Intermediate Conversational Chinese Lesson 1 - How Should I Address You?

In this lesson, you will learn how to answer questions like "What is your name?" and a special Chinese way of talking about last names/family names. For more visit YoYo Chinese

Comment by Karl Kauffman on July 17, 2014 at 12:02pm
I studied Chinese over 30 years ago, and back then, my text read bi Xing Liu (比姓劉) as a response to Nin GUI Xing (您貴姓)。 Can the Bi form of a humble response still be used, or is it considered old-fashioned?

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Comment by Thomas Doherty on July 17, 2014 at 1:34pm

比姓劉 ( bǐ xìng liú ) [ which I am not sure how to translate ] could be short for
比较少姓劉 ( bǐjiào shǎo xìng liú ) Lesser surname Liu     OR
比较姓劉 ( bǐjiào xìng liú )  Compare surname Liu [??] .

Comment by Karl Kauffman on July 17, 2014 at 3:02pm
Thank you, Thomas. I learned the phrase, Bi Xing Liu, in my beginners' text, which was all romanized, and the translation was something like "my humble (or low) family name is Liu. Probably, the "bi" character should be 鄙 instead of 比.

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Comment by Thomas Doherty on July 18, 2014 at 3:03am

Yes, I see that  鄙  ( Bǐ )  means rustic, vulgar, low, humble, etc.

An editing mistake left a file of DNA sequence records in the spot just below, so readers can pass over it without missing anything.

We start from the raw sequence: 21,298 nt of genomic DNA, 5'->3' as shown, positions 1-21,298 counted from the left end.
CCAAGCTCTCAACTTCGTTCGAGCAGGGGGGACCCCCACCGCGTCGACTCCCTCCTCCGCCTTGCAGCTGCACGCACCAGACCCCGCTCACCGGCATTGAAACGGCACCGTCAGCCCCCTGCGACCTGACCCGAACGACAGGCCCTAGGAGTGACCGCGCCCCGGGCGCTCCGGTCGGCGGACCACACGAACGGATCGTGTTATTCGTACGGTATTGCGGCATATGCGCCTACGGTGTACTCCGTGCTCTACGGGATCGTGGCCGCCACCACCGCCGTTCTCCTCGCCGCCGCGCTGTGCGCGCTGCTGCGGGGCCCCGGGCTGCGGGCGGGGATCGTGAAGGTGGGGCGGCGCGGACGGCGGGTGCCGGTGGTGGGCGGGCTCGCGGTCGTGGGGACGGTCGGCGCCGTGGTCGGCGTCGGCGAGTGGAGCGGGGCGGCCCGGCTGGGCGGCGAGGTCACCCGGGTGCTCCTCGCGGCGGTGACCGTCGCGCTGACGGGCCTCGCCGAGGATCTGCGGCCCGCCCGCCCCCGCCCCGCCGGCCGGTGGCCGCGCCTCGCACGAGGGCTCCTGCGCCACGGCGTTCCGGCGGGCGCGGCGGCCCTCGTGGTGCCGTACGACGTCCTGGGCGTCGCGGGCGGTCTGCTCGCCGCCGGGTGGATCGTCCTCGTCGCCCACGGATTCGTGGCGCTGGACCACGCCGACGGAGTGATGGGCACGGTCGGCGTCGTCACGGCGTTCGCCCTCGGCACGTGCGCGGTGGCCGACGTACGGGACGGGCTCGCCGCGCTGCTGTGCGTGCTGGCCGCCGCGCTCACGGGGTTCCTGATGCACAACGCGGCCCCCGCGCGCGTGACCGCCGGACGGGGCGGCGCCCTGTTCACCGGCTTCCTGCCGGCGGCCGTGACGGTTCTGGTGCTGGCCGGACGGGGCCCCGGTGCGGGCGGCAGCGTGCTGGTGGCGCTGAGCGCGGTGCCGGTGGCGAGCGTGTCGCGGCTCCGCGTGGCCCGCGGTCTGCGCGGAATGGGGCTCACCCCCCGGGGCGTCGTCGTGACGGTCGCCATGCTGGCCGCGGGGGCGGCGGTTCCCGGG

I was thinking maybe the phrase was

卑微的姓

bēiwéi de xìng

humble surname

I talked to a few people today that can speak Mandarin and Cantonese and they did not know the of 鄙  ( Bǐ ) "humble" being used in this situation in either language.  They did tell me that younger people who speak either language are not comfortable with the old  "exalted - humble " name honorifics and just use "you" and "no need for politeness"  ( 不客气   bú kèqi  -  don't be polite in Mandarin   and    m4 sai2 haak3 hei3 in Cantonese ) or use some of the forms we saw in the video in order to not use the name honorifics.


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Comment by Thomas Doherty on July 18, 2014 at 3:44am

Putting   鄙  into CantoDict,  I see that one of the output items is almost what we want to logically understand the sentence   鄙姓劉。(  Bǐ xìng liú. )      (MY) Humble surnamed (is) Liu.

        pei2 yan4     bi3 ren2  =   I; myself [a self-deprecatory expression]

 人姓劉。   (  bǐrén  xìng  liú. )    =    I am humbly surnamed Liu.

 鄙姓劉。      (  bǐ xìng  liú. )     ------>  I am humbly surnamed Liu.     ( dropping  rén )


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Comment by Thomas Doherty on July 19, 2014 at 3:37am

This video by Becky also has a good coverage of the using xing and name introductions:
https://www.youtube.com/watch?v=ubZS7i34GIY


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Comment by Thomas Doherty on July 19, 2014 at 9:39am

Becky's video on introductions above has a second part:

    https://www.youtube.com/watch?v=Bwq97JhQkcU    

Comment by Karl Kauffman on July 20, 2014 at 10:12pm
Thank you for all of your research, Thomas. I was thinking of one of my early lessons in my old "Speak Mandarin" text, (Yale Univ. Press) which was in Yale Pinyin. The text was: Ni gwei sying? Bi sying Lyou. When I went to Taiwan, only older people used Gwei sying (貴姓) or bi sying (鄙姓) to be polite, but younger Taiwanese only used in to be polite to elders, and thought it to be rather old fashioned. The 鄙姓 form has probably fallen out of fashion these days, and in the Mainland has been replaced with 免貴姓.

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